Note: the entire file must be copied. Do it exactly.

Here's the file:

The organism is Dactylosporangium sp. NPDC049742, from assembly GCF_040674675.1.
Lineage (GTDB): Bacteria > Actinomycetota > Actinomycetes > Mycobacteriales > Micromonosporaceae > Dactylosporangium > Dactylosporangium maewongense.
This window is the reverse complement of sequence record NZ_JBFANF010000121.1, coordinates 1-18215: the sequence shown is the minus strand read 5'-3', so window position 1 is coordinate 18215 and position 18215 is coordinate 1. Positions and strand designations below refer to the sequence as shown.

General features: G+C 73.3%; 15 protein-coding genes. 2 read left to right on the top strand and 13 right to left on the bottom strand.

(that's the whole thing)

The organism is Dactylosporangium sp. NPDC049742, from assembly GCF_040674675.1.
Lineage (GTDB): Bacteria > Actinomycetota > Actinomycetes > Mycobacteriales > Micromonosporaceae > Dactylosporangium > Dactylosporangium maewongense.
This window is the reverse complement of sequence record NZ_JBFANF010000121.1, coordinates 1-18215: the sequence shown is the minus strand read 5'-3', so window position 1 is coordinate 18215 and position 18215 is coordinate 1. Positions and strand designations below refer to the sequence as shown.

General features: G+C 73.3%; 15 protein-coding genes. 2 read left to right on the top strand and 13 right to left on the bottom strand.